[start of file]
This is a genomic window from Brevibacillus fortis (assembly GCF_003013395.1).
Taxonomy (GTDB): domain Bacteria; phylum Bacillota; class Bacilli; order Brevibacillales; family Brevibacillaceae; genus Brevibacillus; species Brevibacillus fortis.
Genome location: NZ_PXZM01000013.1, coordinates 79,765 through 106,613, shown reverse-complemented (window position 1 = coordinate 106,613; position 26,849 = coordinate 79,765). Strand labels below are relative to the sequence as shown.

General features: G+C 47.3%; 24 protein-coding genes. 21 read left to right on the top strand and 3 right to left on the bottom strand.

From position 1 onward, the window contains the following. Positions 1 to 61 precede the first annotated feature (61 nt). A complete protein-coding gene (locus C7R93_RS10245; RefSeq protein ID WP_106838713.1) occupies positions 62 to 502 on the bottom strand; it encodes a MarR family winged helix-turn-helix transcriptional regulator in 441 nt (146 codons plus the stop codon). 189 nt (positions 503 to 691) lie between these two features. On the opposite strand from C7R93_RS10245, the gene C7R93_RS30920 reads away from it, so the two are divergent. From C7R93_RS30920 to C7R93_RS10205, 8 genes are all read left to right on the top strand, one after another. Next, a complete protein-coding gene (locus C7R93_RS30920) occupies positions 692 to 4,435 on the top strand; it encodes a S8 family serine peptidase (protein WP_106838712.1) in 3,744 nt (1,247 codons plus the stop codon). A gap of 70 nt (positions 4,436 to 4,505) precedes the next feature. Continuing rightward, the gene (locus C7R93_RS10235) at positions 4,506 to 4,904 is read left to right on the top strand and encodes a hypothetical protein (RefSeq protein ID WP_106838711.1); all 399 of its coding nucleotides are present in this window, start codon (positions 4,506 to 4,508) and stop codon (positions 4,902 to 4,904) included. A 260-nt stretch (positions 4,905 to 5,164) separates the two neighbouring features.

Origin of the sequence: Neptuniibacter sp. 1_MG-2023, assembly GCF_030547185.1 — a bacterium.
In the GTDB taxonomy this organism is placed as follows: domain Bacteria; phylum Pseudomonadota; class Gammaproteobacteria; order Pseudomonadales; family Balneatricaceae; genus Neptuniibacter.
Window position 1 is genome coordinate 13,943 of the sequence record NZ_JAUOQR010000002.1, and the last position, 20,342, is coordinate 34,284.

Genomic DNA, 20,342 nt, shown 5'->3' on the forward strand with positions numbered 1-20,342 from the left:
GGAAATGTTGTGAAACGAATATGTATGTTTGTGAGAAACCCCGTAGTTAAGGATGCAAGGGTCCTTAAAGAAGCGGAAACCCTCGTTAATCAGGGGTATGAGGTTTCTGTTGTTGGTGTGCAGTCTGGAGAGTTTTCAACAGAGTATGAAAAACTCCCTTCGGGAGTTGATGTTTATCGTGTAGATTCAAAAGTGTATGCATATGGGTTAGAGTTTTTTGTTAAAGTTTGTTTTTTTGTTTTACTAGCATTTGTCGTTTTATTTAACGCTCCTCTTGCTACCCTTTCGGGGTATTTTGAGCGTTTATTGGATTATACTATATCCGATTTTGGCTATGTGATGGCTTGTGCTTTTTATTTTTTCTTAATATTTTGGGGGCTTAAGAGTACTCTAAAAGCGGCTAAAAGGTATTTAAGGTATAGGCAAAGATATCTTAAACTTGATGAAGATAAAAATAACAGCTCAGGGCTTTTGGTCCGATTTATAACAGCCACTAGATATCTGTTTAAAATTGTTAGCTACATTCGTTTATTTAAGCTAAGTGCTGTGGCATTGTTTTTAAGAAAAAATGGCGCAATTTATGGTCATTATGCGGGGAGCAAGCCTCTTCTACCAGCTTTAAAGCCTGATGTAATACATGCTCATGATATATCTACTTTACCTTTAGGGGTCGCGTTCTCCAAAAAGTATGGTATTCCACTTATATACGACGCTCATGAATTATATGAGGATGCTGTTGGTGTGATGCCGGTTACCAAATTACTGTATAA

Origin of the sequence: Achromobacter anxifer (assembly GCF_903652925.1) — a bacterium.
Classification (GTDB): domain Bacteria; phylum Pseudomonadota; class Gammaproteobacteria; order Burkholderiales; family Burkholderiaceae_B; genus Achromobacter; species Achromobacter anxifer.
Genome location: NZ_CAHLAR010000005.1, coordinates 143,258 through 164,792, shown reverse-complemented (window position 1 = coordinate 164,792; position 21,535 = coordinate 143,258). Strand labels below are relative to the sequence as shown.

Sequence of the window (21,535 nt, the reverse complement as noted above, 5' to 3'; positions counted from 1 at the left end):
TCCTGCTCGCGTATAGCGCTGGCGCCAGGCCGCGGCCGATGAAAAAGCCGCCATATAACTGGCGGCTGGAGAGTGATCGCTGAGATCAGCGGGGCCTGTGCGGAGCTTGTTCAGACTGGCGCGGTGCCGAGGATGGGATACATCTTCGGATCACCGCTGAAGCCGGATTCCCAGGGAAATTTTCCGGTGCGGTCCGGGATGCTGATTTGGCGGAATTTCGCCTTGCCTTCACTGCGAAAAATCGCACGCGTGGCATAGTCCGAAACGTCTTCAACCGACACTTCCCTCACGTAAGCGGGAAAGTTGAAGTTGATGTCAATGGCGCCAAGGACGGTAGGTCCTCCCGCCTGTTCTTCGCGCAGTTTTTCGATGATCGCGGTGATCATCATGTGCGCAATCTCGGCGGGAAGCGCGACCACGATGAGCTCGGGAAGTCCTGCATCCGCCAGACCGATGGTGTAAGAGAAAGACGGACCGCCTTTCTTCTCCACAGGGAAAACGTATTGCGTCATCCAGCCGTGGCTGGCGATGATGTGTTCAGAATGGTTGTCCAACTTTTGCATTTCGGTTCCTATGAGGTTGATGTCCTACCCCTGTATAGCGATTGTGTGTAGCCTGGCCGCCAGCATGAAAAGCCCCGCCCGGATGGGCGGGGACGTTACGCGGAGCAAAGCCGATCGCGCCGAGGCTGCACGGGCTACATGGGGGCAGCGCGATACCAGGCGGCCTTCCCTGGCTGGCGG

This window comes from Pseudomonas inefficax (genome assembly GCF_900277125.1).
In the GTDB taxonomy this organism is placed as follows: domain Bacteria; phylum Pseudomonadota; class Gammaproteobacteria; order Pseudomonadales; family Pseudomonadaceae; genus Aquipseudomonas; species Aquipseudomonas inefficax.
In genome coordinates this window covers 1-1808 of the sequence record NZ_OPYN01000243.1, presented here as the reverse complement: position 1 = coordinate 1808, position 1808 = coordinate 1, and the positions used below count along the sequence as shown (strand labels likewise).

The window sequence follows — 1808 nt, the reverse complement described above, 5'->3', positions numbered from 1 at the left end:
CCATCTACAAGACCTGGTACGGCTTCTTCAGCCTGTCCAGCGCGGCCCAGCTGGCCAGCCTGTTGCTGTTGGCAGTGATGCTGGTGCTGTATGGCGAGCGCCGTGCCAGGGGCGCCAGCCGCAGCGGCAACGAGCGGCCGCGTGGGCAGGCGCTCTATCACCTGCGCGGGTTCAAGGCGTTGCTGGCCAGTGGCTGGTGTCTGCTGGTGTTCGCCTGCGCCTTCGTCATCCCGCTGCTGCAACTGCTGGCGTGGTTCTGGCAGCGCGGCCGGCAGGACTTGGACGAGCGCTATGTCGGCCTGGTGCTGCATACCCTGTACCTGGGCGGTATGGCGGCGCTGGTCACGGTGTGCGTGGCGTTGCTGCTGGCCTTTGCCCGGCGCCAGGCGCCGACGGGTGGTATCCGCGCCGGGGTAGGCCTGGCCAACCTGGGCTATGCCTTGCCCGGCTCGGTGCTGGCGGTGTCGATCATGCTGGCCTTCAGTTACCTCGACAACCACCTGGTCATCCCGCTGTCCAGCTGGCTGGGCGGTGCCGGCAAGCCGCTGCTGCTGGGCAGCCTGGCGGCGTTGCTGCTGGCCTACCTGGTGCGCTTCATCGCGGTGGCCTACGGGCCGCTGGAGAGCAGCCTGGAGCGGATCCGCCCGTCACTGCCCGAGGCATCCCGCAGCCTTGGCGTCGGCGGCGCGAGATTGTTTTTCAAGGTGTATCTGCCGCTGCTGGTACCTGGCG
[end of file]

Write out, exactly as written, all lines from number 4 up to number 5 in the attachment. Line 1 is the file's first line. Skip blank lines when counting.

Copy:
General features: G+C 47.3%; 24 protein-coding genes. 21 read left to right on the top strand and 3 right to left on the bottom strand.

From position 1 onward, the window contains the following. Positions 1 to 61 precede the first annotated feature (61 nt). A complete protein-coding gene (locus C7R93_RS10245; RefSeq protein ID WP_106838713.1) occupies positions 62 to 502 on the bottom strand; it encodes a MarR family winged helix-turn-helix transcriptional regulator in 441 nt (146 codons plus the stop codon). 189 nt (positions 503 to 691) lie between these two features. On the opposite strand from C7R93_RS10245, the gene C7R93_RS30920 reads away from it, so the two are divergent. From C7R93_RS30920 to C7R93_RS10205, 8 genes are all read left to right on the top strand, one after another. Next, a complete protein-coding gene (locus C7R93_RS30920) occupies positions 692 to 4,435 on the top strand; it encodes a S8 family serine peptidase (protein WP_106838712.1) in 3,744 nt (1,247 codons plus the stop codon). A gap of 70 nt (positions 4,436 to 4,505) precedes the next feature. Continuing rightward, the gene (locus C7R93_RS10235) at positions 4,506 to 4,904 is read left to right on the top strand and encodes a hypothetical protein (RefSeq protein ID WP_106838711.1); all 399 of its coding nucleotides are present in this window, start codon (positions 4,506 to 4,508) and stop codon (positions 4,902 to 4,904) included. A 260-nt stretch (positions 4,905 to 5,164) separates the two neighbouring features.